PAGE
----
Reading through data sheets and doing theoretical are assumptions are great — but you won’t really know what works until you try.
Lots of the manufacturers and suppliers are startup-friendly and give you samples for free. Most of the large microchip manufacturers will also send you a free development board if you ask nicely (and the right people).
As in the prototyping phase, building partial prototypes is important and allows you to test the components separately as well as compare each technology and part on its own.
6. Dig Deep into Specific Parts, Suppliers and Manufacturers
At this point you will have a pretty good idea on what technology fits your requirements.
In our case, laser sensing was super precise but expensive and consumed too much energy. Hall effect was also interesting but would need a lot of time to perfect because of interferences. We selected infrared technology which gave us high precision, low cost, high reliability, small form factor and low energy consumption.
Now we had to find the right component. About 70% of sensors world wide are developed in Germany so we can ask a lot of people here. One great resource is the association for sensors and measurement in Berlin (AMA).
As far as cost is concerned, try to focus on reducing only the cost for your key components which will most likely drive 80% of your cost. In our case, we tried to reduce cost specifically on the wireless module, battery and the metal ring.
Octopart is an amazing resource once you know exactly what you want.
We asked a lot of people for their advice including consultant, manufacturers, suppliers and other startups.
Additionally, your relationship with your manufacturer is very important because if you reduce the number of manufacturers to the minimum. In our case we found one company who can make the metal ring for us, anodize it and add the turning mechanism inside — saving us on time, money and stress.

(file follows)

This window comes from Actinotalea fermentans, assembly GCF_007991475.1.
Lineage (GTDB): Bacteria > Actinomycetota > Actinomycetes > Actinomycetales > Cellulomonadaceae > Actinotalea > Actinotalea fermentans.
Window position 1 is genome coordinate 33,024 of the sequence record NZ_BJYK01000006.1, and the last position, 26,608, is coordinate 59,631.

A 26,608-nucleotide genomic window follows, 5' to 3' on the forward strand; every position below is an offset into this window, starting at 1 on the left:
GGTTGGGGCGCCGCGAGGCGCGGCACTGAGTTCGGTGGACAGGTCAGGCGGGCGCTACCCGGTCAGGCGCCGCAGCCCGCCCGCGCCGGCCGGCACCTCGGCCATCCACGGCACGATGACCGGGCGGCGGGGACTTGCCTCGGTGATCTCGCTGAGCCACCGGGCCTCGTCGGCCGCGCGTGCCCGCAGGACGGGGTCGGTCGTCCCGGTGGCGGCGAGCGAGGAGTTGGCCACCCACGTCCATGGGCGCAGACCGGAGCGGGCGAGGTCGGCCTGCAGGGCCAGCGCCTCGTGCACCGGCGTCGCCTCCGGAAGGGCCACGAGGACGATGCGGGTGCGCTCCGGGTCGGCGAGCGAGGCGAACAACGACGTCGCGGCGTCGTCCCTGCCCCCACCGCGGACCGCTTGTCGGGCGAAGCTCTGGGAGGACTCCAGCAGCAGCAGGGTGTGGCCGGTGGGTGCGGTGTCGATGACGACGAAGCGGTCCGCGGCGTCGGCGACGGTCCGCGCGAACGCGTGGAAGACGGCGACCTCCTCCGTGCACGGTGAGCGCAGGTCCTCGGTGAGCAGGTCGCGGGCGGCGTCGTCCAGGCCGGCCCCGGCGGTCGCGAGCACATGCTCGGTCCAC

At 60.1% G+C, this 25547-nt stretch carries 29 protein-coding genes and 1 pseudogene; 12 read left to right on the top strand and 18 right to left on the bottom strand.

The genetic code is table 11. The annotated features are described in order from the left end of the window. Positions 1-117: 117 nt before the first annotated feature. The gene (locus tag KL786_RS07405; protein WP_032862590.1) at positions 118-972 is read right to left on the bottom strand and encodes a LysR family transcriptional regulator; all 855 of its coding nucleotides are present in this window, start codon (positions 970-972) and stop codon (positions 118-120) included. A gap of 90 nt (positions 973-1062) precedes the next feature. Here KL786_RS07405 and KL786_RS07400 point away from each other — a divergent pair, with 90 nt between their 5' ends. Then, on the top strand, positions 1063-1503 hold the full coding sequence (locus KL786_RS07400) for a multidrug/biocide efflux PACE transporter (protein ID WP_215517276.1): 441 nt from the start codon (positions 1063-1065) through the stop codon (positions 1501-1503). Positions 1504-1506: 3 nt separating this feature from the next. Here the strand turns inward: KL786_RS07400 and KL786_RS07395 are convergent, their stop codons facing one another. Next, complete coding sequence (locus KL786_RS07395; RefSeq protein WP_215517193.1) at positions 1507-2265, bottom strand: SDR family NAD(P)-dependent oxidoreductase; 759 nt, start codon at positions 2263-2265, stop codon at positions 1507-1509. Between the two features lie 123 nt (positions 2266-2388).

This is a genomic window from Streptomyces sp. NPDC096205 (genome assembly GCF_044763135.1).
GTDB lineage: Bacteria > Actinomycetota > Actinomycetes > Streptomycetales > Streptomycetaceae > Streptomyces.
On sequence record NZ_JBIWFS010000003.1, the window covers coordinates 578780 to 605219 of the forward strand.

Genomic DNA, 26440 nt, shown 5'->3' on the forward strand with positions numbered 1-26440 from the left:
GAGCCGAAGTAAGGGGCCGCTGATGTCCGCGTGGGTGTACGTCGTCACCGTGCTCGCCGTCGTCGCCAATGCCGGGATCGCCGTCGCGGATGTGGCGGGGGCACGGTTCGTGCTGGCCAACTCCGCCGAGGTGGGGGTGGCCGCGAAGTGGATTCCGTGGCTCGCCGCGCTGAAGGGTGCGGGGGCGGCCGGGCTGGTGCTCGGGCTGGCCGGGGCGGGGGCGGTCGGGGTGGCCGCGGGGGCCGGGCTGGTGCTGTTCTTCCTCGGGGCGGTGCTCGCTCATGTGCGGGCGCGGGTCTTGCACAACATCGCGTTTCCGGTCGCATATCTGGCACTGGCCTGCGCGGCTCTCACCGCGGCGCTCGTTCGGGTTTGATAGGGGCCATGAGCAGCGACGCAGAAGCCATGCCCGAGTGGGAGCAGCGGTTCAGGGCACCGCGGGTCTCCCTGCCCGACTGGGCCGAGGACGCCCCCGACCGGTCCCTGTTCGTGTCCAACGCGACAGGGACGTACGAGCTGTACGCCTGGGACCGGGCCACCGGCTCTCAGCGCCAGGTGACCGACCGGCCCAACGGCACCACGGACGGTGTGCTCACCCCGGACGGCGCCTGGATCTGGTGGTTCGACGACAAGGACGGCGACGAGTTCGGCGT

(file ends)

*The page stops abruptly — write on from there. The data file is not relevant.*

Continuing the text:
We suggest you start contacting at least 10 companies to get a feeling for the process and get some quotes. Later narrow down to 3 companies to talk to them in detail.
7. Choose your Components, Suppliers, Manufacturers
Now that you have decided for your technology, have found the part you need and have found a small number of suppliers and manufacturers- it’s decision time. Choose things that make sense but also give you a good feeling. There will be many problems over the next few weeks and months so it’s important to work with someone you can talk with honestly and have a good feeling about from the beginning.
Involve your manufacturer and suppliers and tell them about your product and vision. See them as investors and invest into your dreams when they work with you.
Finally, it’s time for the first batch of devices. The goal is to get a first idea of what the supply chain looks like and how manufacturing looks like. In our case these are 100 devices that go out to our developers.
At this scale you don't have to use your final injection mould just yet (which will cost you >10K USD). We used vacuum technology which is roughly 20% of the cost of what injection moulding, in our case ~2000$.
For electronics, you should use a pick and place machine for your pre-series instead of doing it by hand. The setup of the pick and place machines are typically around 500$.
Now hit the button and go! At the end you should have 100 working devices and a lot of learnings of what works and what doesn’t to channel into the final device. You will at this time know if you need to find another manufacturer or supplier, or if there is something wrong in the supply chain.
This is the time to fix these problems and prepare the Zero-series of a few hundred devices which is like the final rehearsal for the product before mass manufacturing starts.
If all of this sounds overwhelming and scary — that’s normal and that’s good. It’s also scary for us. The great thing is that you will learn what would usually take years in just a few short months. Remember to always ask a lot of questions during the entire process- and don’t be shy about being annoying.